Fast-growing, this is about 10 feet tall by 10 feet wide by the end of the season, and we cut it down to about 5 feet in the winter. Butterfly Bushes (the other kind) came up as volunteers in a number of places this year, and many have been escorted to our new planting beds. We're seeing more Pipevine Swallowtail butterflies (black with blue) this year than we've seen in our yard before.

Tuesday, May 08, 2007

Yippee!!! Drip Irrigation!

Double yippee, in fact. Because

1) I fixed my camera myself. If you have one of those very popular little Canon digitals, and your retractable lens ever sticks in the out position, check out this website.

2) Drip Irrigation!! You may remember we vowed to get this a couple months back, and now, its happening! We've hired our fabulous local Jane-of All-Trades, and she's working it out for us. Something about trying to add irrigation IN, to the existing, already-planted garden, with all its mounds and paths and different sections-- seemed mysterious, if not impossible. Also we have very chunky (iron & minerals) water. But hopefully this'll work. More details, & photos, tomorrow.

Monday, May 07, 2007

hot, hot, HOT

My neighbor says her thermometer reads 97... (mon.)
(I guess records were broken, but only 92 for Santa Rosa)

and now (tues) the camera is down. (a quick search online shows this (error message E 18) is a widespread Canon problem)
but Costco should exchange it once I can track down every cord & charger & disk that came with it...

We'll be back with more Beauty soon!

Sunday, May 06, 2007

...less than beautiful moments...

There have been a lot of pretty rose shots here recently... it's a morning ritual of mine (perhaps shared by gardeners everywhere)-- to stroll around the garden in the morning, coffee in hand, looking for the latest thing to put out its first blossom of the season. And of course now, having this blog, it's a stroll with camera in hand. (It's been really fun to watch spring ripple across the country through garden blogs-- check out Garden Voices on GardenWeb for a selection of daily highlights.)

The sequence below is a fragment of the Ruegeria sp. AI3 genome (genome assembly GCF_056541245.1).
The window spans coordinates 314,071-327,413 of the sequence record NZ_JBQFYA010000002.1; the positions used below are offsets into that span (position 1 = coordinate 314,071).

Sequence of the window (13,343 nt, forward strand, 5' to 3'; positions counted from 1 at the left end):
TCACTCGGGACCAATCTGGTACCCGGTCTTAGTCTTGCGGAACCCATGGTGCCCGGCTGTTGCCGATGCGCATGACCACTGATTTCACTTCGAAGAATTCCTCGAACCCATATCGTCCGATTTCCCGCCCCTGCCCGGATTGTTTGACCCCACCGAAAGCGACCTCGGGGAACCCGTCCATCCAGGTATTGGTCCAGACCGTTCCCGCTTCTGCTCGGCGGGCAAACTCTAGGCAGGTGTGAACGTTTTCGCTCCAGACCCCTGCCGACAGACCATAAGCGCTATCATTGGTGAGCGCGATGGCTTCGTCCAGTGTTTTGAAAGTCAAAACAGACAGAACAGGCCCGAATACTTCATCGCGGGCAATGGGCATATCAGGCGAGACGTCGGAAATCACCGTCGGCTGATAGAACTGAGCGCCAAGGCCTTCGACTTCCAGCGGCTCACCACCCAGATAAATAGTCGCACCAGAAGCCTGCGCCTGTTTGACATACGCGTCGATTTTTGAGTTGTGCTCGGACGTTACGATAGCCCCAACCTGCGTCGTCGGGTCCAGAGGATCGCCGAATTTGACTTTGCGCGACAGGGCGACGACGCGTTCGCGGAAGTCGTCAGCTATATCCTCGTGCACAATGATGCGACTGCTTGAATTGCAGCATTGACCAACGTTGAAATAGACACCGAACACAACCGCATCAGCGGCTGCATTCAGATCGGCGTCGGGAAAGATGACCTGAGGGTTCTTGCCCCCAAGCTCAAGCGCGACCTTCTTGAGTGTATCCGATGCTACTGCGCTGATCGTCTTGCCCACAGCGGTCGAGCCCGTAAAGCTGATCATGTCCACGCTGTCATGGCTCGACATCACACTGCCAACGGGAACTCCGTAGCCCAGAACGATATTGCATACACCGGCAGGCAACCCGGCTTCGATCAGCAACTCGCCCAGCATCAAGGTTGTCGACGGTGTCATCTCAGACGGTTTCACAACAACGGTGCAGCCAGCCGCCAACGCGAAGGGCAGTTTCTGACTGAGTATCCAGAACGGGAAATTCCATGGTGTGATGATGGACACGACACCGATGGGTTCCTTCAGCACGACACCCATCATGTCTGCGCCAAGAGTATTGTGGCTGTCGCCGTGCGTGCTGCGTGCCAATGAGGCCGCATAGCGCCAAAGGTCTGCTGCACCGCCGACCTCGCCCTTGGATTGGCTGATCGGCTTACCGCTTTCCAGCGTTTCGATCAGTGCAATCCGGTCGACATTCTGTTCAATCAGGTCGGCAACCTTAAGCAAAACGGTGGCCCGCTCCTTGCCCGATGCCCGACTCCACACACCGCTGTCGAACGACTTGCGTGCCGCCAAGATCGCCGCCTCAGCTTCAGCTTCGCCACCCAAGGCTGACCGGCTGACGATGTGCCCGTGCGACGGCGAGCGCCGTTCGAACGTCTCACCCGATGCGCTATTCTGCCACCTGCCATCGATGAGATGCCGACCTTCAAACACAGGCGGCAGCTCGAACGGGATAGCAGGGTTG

But a little while back there was a trend towards showing some of your less than perfect garden moments, and this photo will serve to represent many such corners of the garden I might have chosen. There are moments of pure bliss--lots of them!!-- in the garden right now. But pockets of loss and disappointment too; we lost 5 vines to the frost, (hardenbergias & pink jasmines)--valued for covering those ugly fences, and views of neighbor's blue-tarped trailers. Also: three big mallow bushes (which may have come back, but got moved along, in favor of something hopefully more resilient). At LEAST 2 good-sized lavender bushes-- and four more straggle on 'under observation.' 2 red 'Hop' bushes. My favorite rose bush. Those foxgloves I liked so much. And now, it seems, 2 trees, Chinese Pistache, and Crimson Cloud Hawthorn-- to either: fireblight, or verticilium wilt. And a tree is a more painful loss. .. those Hawthorns are in bloom all over the area right now, and they are old-fashioned-looking (can a tree be old-fashioned?) beauties.

It's all part of the process, I know-- we're still pretty new gardeners, learning from trial and error and research and advice-- and a dead plant is an opportunity for a NEW plant, right? Still it seems only fair to share a little bit of the pain along with the beauty, no?

Wednesday, May 02, 2007

celebrating Golden Celebration...some more

...and a day or 2 later...